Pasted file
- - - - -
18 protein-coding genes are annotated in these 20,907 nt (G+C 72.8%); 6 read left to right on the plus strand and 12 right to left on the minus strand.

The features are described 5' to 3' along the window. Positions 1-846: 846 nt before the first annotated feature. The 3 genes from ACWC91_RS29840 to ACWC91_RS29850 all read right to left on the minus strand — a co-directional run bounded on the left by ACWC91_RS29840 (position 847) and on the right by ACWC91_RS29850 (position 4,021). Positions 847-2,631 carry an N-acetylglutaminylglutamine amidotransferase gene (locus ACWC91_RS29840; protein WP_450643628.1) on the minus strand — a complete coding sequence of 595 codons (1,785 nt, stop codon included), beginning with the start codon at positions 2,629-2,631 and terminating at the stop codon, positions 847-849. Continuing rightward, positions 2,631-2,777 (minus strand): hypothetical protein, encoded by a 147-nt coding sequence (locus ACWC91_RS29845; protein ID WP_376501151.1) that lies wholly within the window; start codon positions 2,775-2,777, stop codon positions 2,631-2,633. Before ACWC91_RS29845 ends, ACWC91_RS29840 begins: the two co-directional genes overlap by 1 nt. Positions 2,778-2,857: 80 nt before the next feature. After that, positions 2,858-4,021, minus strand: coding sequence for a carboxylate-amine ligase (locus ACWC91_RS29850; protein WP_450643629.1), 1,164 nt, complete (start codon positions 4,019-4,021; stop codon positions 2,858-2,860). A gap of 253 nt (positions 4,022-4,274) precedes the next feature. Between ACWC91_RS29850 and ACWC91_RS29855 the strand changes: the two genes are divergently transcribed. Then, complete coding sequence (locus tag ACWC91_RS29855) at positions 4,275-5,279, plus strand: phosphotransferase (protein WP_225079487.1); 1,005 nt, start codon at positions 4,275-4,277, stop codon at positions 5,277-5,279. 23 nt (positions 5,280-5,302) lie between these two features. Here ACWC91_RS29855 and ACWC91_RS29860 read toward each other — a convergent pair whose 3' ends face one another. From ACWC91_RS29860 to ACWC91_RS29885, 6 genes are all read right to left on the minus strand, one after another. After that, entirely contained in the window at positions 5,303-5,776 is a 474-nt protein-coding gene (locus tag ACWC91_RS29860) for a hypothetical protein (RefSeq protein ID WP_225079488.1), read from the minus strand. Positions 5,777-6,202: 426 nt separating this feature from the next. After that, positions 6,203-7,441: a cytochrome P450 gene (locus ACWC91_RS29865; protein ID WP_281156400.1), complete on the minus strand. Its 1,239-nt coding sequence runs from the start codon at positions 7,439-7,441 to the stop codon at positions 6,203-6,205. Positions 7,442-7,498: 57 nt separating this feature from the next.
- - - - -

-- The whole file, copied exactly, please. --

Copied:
18 protein-coding genes are annotated in these 20,907 nt (G+C 72.8%); 6 read left to right on the plus strand and 12 right to left on the minus strand.

The features are described 5' to 3' along the window. Positions 1-846: 846 nt before the first annotated feature. The 3 genes from ACWC91_RS29840 to ACWC91_RS29850 all read right to left on the minus strand — a co-directional run bounded on the left by ACWC91_RS29840 (position 847) and on the right by ACWC91_RS29850 (position 4,021). Positions 847-2,631 carry an N-acetylglutaminylglutamine amidotransferase gene (locus ACWC91_RS29840; protein WP_450643628.1) on the minus strand — a complete coding sequence of 595 codons (1,785 nt, stop codon included), beginning with the start codon at positions 2,629-2,631 and terminating at the stop codon, positions 847-849. Continuing rightward, positions 2,631-2,777 (minus strand): hypothetical protein, encoded by a 147-nt coding sequence (locus ACWC91_RS29845; protein ID WP_376501151.1) that lies wholly within the window; start codon positions 2,775-2,777, stop codon positions 2,631-2,633. Before ACWC91_RS29845 ends, ACWC91_RS29840 begins: the two co-directional genes overlap by 1 nt. Positions 2,778-2,857: 80 nt before the next feature. After that, positions 2,858-4,021, minus strand: coding sequence for a carboxylate-amine ligase (locus ACWC91_RS29850; protein WP_450643629.1), 1,164 nt, complete (start codon positions 4,019-4,021; stop codon positions 2,858-2,860). A gap of 253 nt (positions 4,022-4,274) precedes the next feature. Between ACWC91_RS29850 and ACWC91_RS29855 the strand changes: the two genes are divergently transcribed. Then, complete coding sequence (locus tag ACWC91_RS29855) at positions 4,275-5,279, plus strand: phosphotransferase (protein WP_225079487.1); 1,005 nt, start codon at positions 4,275-4,277, stop codon at positions 5,277-5,279. 23 nt (positions 5,280-5,302) lie between these two features. Here ACWC91_RS29855 and ACWC91_RS29860 read toward each other — a convergent pair whose 3' ends face one another. From ACWC91_RS29860 to ACWC91_RS29885, 6 genes are all read right to left on the minus strand, one after another. After that, entirely contained in the window at positions 5,303-5,776 is a 474-nt protein-coding gene (locus tag ACWC91_RS29860) for a hypothetical protein (RefSeq protein ID WP_225079488.1), read from the minus strand. Positions 5,777-6,202: 426 nt separating this feature from the next. After that, positions 6,203-7,441: a cytochrome P450 gene (locus ACWC91_RS29865; protein ID WP_281156400.1), complete on the minus strand. Its 1,239-nt coding sequence runs from the start codon at positions 7,439-7,441 to the stop codon at positions 6,203-6,205. Positions 7,442-7,498: 57 nt separating this feature from the next.